[5]     During the VAT period from November 2014-2015, Capitec received payouts and made corresponding payments in respect of the loan cover in the amount of R582 383 753.66. Capitec claimed R71 520 811.85 as a deduction, which constituted the tax fraction of the total insurance payouts recovered by Capitec from its insurers and which Capitec used to settle the outstanding loans owed by its customers or their deceased estates in the event of their retrenchment or death.

[6]     On 15 February 2018, SARS issued a VAT assessment in terms of which it disallowed the amount of R71 520 811.85 claimed by Capitec as a notional input tax deduction in its November 2017 VAT return, on the basis that it did not qualify for deduction in terms of s 16(3)(c) of the VAT Act. Additionally, SARS also levied a 10% late payment penalty for the resultant understatement of Capitec’s VAT liability.

[7]     According to SARS, the loan cover payments did not qualify for an input tax deduction in terms of s 16(3)(c) of the VAT Act, because the supply of the loan cover did not constitute a ‘taxable supply’. SARS contended that since Capitec did not charge any consideration for the loan cover, and because the loan cover was supplied in the course of Capitec’s business of providing credit to its customers, it was an ‘exempt supply’. In contrast, Capitec contended that since the borrower had to pay interest and fees, consideration was provided for the loan cover, and alternatively that, even if the loan cover was for no consideration, it still levied a fee, termed a ‘taxable supply’, in terms of  s 10(23) of the VAT Act. Furthermore, Capitec contended that although it does not charge a distinct fee for its loan cover, the loan cover was integral to its unsecured lending business, and thus to generating both interest income and fee income, and that the cost of providing the loan cover was recovered through that income.

[8]     The tax court held, inter alia, as follows:

‘[34]    The clients contract for and receive no benefit over and above the loan itself, apart from the loan cover. Where no loan is advanced, no initiation fee is payable and no service fee is levied. Furthermore, as set out above in section 1 of NCA both “initiation fee” and “service fee” are defined (with Regulation 44(3)) by reference to the types of costs incurred by the vendor and not by reference to any particular service supplied to the customer. This is emphasized by the inclusion in the NCA of interest, initiation fee and the service fee, as sub-components under the heading “costs of credit” in section 101 thereof. The fee income, which is charged over and above interest in terms of a loan agreement, is part of the consideration payable for the provision of credit.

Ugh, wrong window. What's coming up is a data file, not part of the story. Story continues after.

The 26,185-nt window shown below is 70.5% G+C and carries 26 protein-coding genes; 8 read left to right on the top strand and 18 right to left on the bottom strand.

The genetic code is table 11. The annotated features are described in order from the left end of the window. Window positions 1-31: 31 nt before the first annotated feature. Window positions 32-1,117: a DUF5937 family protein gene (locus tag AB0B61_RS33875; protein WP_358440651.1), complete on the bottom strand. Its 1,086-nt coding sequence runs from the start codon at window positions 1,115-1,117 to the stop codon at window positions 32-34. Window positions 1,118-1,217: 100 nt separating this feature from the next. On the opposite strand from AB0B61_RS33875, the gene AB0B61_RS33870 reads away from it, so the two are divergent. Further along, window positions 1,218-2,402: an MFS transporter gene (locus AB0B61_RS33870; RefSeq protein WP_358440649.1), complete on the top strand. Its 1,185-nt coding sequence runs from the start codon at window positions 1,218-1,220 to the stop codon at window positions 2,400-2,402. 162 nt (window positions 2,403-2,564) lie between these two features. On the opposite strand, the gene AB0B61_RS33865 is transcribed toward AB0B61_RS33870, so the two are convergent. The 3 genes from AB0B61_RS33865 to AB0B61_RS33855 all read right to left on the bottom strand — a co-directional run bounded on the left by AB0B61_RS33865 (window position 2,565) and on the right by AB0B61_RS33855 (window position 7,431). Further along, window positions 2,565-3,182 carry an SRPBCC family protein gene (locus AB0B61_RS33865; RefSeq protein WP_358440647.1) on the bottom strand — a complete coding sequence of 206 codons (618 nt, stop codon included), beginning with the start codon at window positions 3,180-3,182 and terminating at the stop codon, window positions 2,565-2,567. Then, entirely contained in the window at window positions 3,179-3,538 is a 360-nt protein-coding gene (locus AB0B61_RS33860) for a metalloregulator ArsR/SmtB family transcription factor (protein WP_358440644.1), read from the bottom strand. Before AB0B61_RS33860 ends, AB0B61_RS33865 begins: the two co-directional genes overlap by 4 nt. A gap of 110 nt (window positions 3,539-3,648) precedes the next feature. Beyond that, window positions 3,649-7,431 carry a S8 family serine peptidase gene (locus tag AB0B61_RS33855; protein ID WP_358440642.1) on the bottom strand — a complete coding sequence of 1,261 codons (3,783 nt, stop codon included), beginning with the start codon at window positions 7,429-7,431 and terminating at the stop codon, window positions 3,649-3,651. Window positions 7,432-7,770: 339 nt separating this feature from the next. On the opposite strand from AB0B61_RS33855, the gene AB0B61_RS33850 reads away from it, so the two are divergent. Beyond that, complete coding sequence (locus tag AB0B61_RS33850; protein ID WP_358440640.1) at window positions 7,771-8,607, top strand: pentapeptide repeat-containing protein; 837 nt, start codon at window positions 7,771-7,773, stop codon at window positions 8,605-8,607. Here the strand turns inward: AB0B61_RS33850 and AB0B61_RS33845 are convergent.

[35]      The loan cover promotes and is made in the course and furtherance of an enterprise that includes the making of taxable supplies. These fees are a key component on the income side of Capitec’s business model. It would be uncommercial and inconsistent with Retief’s evidence in this regard to accept that the loan cover exclusively advances an exempt supply.

[36]     The clients contracted to get a loan and not for other separate distinct services. The taxable fees recover costs to the bank and not services to the client. The NCA includes these with interest as being “costs of credit”. All three are the consideration paid for credit.

[37]      As the supply of loan cover advances the entire business of advancing credit and this includes a taxable supply, the loan cover advances a taxable supply for consideration.

[38]      The requirements of section 16(3)(c) are thus satisfied and Capitec qualifies for the deduction provided for therein.’

[9]     The central question in this matter is whether the tax fraction of the loan cover payouts qualified for deduction in terms of s 16(3)(c) of the VAT Act. The determination of this issue is largely dependent on whether the loan cover was a taxable supply, ie whether it was supplied in the course or furtherance of an enterprise.

[10]   The applicable provisions which govern the issues in this matter are as follows. In relevant part, ‘input tax’ in s 1 of the VAT Act is defined as:

(a)      tax charged under section 7 and payable in terms of that section by –

(i) a supplier on the supply of goods or services made by that supplier to the vendor;

            . . .

where the goods or services concerned are acquired by the vendor wholly for the purpose of consumption, use or supply in the course of making taxable supplies or, where the goods or services are acquired by the vendor partly for such purpose, to the extent (as determined in accordance with the provisions of section 17) that the goods or services concerned are acquired by the vendor for such purpose.’

[11]   Section 16(3) of the VAT Act governs the calculation of tax payable during each period. Section 16(3)(c) of the VAT Act provides for a deduction of an amount equal to the tax fraction of any payment made to indemnify another person in terms of any contract of insurance. The proviso in subparagraph (i) of s 16(3)(c) is that this paragraph shall only apply where the supply of that contract of insurance is a ‘taxable supply’. It provides, to the extent relevant, as follows: